Nickerson re-elected to first selectman

East Lyme First Selectman Mark Nickerson thanks his wife for her support, as he addresses the audience after being sworn in for his first full term in office, during a ceremony at the East Lyme Community Center in Niantic, Monday, Dec. 7, 2015. (Steven Frischling/Special to The Day)
East Lyme First Selectman Mark Nickerson thanks his wife for her support, as he addresses the audience after being sworn in for his first full term in office, during a ceremony at the East Lyme Community Center in Niantic, Monday, Dec. 7, 2015. (Steven Frischling/Special to The Day)

East Lyme — Incumbent First Selectman Mark Nickerson was re-elected to his second full term on Tuesday, winning 3,067-1,296 against challenger Wes Firmin.

"It’s a big win across the board for everybody on our team" Nickerson, a Republican, said, referencing the many Republicans elected on Tuesday.

Nickerson, 54, the owner of two local GEICO offices with a background on the Board of Selectmen and Zoning Commission, became the town's first selectman in January 2015, when former First Selectman Paul Formica became a state senator, and was elected to his first term in November 2015.

Nickerson's major issue this campaign was balancing taxes with the town's quality of life and educational system, as the community faces anticipated decreases in state aid. He also emphasized the importance of completing town projects, including developing the former Mobil gas station site on Main Street into a park.

Firmin, 37, a Republican who ran as a petitioning candidate, works at Northeast Financial Group and is an owner of Firmin's Garage, a family business, was making his first bid for public office.

He ran on a platform of cutting town spending and prioritizing "needs" versus "wants," focusing on infrastructure improvements and bolstering small businesses in town.

Firmin congratulated Nickerson on the win.

"The voters have spoken, and he’s their choice,” Firmin said. “I think I raised some eyebrows in town, and I want everyone to know that I’m not giving up and I’m not going to go away. I’ll be back in 2019.”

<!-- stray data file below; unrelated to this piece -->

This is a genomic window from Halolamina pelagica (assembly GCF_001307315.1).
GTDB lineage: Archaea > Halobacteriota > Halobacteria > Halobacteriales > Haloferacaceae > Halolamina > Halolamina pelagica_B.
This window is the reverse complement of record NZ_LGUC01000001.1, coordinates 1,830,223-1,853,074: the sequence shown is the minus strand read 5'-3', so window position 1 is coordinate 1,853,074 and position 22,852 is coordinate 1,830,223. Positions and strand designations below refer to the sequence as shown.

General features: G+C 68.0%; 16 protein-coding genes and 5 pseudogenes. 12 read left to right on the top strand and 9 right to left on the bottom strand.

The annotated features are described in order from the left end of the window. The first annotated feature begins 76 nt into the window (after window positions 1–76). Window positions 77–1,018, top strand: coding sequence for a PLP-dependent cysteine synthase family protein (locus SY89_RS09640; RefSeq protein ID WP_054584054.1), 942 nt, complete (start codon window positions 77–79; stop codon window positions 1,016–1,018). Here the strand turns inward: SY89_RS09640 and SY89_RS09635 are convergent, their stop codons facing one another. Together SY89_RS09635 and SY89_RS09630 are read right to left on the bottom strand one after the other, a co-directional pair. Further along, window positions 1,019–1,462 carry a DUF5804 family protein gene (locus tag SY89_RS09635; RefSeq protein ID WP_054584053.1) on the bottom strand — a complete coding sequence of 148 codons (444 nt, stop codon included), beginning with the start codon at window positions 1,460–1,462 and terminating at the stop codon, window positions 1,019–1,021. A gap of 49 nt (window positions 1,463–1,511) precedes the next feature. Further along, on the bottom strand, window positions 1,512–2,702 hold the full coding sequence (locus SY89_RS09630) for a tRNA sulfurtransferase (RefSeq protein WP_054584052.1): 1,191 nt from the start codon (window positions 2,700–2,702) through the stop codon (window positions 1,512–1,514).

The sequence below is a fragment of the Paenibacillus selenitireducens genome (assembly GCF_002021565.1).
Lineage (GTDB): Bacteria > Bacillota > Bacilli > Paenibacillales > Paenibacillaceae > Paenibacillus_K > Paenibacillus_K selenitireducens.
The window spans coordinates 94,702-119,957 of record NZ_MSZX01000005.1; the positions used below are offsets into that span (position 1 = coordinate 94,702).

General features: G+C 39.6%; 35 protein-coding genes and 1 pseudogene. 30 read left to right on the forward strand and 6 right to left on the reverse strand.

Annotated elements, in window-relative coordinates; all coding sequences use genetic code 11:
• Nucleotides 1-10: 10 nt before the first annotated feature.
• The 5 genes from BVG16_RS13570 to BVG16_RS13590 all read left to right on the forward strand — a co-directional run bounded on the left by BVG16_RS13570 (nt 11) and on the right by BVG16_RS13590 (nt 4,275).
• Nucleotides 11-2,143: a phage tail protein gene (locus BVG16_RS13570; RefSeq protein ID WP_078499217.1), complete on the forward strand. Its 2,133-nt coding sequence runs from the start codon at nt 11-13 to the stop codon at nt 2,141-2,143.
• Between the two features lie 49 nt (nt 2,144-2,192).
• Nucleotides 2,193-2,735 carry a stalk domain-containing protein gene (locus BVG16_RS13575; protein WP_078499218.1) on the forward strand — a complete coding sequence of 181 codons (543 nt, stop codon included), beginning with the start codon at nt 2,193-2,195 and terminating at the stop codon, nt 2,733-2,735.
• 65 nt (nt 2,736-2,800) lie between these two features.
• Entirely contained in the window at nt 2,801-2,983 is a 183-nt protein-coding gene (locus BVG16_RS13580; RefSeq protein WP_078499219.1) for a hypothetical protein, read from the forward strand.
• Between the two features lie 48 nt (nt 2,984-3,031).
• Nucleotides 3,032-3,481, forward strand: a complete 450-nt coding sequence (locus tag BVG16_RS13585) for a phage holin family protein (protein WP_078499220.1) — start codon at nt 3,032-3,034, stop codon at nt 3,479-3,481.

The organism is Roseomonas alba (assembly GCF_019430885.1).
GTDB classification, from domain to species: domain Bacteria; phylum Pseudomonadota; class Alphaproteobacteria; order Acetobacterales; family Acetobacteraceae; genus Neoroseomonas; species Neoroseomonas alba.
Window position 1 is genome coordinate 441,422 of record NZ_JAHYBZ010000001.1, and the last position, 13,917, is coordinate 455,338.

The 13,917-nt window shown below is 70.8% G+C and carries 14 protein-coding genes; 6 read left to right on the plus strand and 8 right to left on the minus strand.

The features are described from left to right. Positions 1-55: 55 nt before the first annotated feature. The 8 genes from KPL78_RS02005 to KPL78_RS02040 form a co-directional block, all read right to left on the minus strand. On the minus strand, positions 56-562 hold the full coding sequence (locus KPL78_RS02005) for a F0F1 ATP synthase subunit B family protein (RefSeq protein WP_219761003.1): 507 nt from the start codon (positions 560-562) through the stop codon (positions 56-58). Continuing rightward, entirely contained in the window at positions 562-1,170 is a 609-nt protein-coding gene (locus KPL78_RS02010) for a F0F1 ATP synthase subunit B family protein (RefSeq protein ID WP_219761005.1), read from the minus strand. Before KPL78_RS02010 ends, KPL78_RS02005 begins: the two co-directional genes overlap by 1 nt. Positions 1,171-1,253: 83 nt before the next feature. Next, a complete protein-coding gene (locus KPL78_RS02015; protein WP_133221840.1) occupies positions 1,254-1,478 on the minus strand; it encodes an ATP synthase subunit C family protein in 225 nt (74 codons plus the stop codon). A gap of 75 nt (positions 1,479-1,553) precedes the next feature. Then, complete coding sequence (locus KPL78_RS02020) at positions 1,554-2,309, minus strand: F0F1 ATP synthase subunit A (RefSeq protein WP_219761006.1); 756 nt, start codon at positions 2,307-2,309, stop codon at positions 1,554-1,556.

Voter turnout was about 41 percent.

During the morning of Election Day, around 8 a.m., a resident was allegedly being boisterous and verbally aggressive with Nickerson and other candidates and the police were called when the individual refused to step away to ensure peaceful resolution, Nickerson said.

Police Chief Michael Finkelstein said police received a report Tuesday morning of a verbal disturbance around 8 a.m. at the high school and it was not criminal.

At 9:30 a.m. at the community center, the same unidentified individual approached candidates and would not leave them alone, Nickerson said.

Finkelstein said police are investigating a third, walk-in complaint in the afternoon to the police department that a physical disturbance had occurred at the high school.

No arrests have been made at this time.

Voters returned incumbents to the Board of Selectmen and Board of Education.

Democrats Rose Ann Hardy and Dan Cunningham and Republicans Marc Salerno, Paul Dagle and Kevin Seery earned the five selectmen seats, while newcomer Terence Donovan, a Zoning Commission member and chairman of the Democratic Town Committee did not win.

Democrats William Derry and Candice Carlson, and Republicans Leigh McNamara Gianakos, John W. Kleinhans and Albert L. Littlefield won the five open seats on the 10-member Board of Education, while newcomer Ann Cicchiello, an attorney did not win.

k.drelich@theday.com

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